What's the deal about John Bartram?

Richard Stanley

Are you thinking of savoir?
Yes. The 'V' and 'B' and 'P' have well known lingual affinities. In Spanish 'saber' means 'to know'. In Latin, 'sapiens' means 'wise' ... and 'discrete'.

When you have taught one to swim, you have hopefully 'saved' him or her from drowning in the future.

If you have taught another the mysteries of existence, then you have saved that one from a hell of repeating the same mistakes, whether here in metaphorical Hell, or maybe, here in metaphorical Heaven.

Of course, as the wiser gnostics and philosophers gnew, and as the scientists today know, it is all a still unending process, and hence their constant need to reformulate their respective models of Reality. And some old, impatient, greedy, and/or power hungry scrooges decided to gum up the works along the way.

Richard Stanley

You didn't really think I would reveal the whole enchilada did you? Maybe I was just testing your Faith? If you want the better answer, maybe after you have written "Is it Wisdom or Mystique or Both?" 7 times ala Bart Simpson.
Online Etymology Dictionary gives no common root between the two. Going back as far as the Proto Indo-European, the root of "savior" is *sol- meaning "whole," whereas the root of savoire (also sapient) is *sep- or "taste, perceive."

But please, I'm dying to taste the whole enchilada :: rimshot, followed by groaning ::

Richard Stanley

Your prerequisite instructions were to type the words a specific number of times.

But in any case, how can one be 'whole' if one is 'ignorant', i.e. incomplete of knowledge and wisdom?

Jerry Russell

Staff member
Getting back to Bartram, I have been looking further into his ideas about the authorship of the New Testament. At this page:


Bartram is saying that the "Q" source originates from Bardaisan. According to Wiki, this prolific author lived in the region of Edessa from ~154 to 222 AD, and was closely affiliated with the royal court of the kingdom of Osroene until the last king, Abgar IX, was overthrown by the Romans in ~212 AD. Wiki says that Bardaisan was the founder of the Bardaisanites, and that his theology was a synthesis of Christian, occult and gnostic teachings. He is said to have been a major influence on Manichaeism.

In support of his analysis, Bartram points out that the angelic annunciation of the birth of Jesus (Luke 1:26-38, Matt 1:18-25) seems similar to Josephus' description of the birth of Izates in Antiquities book XX. Bartram refers to Eisenman's conclusion that Josephus' royal family of Adiabene (Helena, Monobazius and Izates) is one and the same as the royal family of Edessa, the capital of the kingdom of Osroene. Bartram also mentions that this same family is mentioned in several more odd parables in various sources.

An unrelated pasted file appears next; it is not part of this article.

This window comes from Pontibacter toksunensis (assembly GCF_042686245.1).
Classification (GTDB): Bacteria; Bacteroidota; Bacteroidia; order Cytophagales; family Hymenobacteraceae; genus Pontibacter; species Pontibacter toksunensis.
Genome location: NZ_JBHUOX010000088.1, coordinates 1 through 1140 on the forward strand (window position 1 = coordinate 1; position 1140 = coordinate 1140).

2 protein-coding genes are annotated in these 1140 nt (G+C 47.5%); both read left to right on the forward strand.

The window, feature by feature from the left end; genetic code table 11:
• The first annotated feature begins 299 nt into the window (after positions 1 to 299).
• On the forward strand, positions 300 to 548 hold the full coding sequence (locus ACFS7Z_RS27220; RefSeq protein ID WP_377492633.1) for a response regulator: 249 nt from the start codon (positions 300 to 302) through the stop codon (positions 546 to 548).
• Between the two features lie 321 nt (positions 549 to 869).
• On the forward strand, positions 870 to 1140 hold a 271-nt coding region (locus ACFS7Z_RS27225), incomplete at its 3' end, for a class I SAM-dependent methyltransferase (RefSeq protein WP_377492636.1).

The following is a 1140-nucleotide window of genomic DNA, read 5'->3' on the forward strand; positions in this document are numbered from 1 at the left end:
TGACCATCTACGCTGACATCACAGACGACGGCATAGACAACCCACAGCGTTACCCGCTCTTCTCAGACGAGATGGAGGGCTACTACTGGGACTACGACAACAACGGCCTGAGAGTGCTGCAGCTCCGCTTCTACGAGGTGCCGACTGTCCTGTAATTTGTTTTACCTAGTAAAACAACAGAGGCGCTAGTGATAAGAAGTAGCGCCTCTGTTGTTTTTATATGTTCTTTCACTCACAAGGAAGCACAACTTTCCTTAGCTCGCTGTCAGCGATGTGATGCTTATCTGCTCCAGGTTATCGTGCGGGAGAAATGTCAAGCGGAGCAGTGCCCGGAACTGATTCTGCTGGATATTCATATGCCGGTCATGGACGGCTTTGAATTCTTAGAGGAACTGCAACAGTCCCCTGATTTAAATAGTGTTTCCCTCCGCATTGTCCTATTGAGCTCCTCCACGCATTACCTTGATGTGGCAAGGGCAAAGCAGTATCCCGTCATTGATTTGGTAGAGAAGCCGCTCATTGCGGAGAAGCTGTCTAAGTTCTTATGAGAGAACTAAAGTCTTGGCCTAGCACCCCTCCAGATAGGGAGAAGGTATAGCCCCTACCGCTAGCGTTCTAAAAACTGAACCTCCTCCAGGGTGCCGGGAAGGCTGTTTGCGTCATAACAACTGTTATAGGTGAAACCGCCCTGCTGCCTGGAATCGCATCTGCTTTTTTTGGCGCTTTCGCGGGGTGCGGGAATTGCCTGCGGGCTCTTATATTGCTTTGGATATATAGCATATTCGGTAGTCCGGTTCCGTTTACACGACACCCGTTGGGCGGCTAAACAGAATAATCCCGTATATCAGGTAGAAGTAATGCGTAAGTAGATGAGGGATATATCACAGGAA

Ralph Ellis, looking at the same odd collection of facts, concludes that Izates was an Edessan king who had collaborated with the Zealots in the Jewish War.

However, for some reason Bartram concludes that Izates is fictional, and that Bardaisan needed to invent "Q" in conjunction with some political agenda involving the new Roman government of Edessa. No matter how carefully I read Bartram's page, I can't understand what this motive would be.

I find myself puzzled not only at the micro-level, but also at a macro-level, about Bartram's argument. Basically, we only know of Bardaisan's existence because he is quoted in other authors such as Origen, Porphyry and Eusebius. Bartram aruges that the works of all those authors were late frauds, so I don't understand why he is willing to trust them regarding any inferences about Bardaisan.

Richard Stanley

I apparently had glossed over that Josephus' other lineage, besides the Hasmoneans, was that of Adiabene / Edessa. Not so incidentally, Edessa (Urfa) is where Abraham was said to originate (as opposed to that other Ur). And this is the neighborhood, supposedly, of the Mittani, related to the 18th Dynasty of Egypt by marriage. And this is where the Crusaders made a pit stop on the way to Jerusalem for the First Crusade. And more related stuff.

Regarding Bardaisan, I think that perhaps this is where Bartram might be better sticking to his knitting, as he likes to complain about others, but perhaps it is all related. St. Augustine was a Manichean after all.

Aspiring Author

New Member
John Bartram has disappeared. I tried to find him on Twitter (wanted to reference him) and then discovered he had disappeared off the internet. Weird.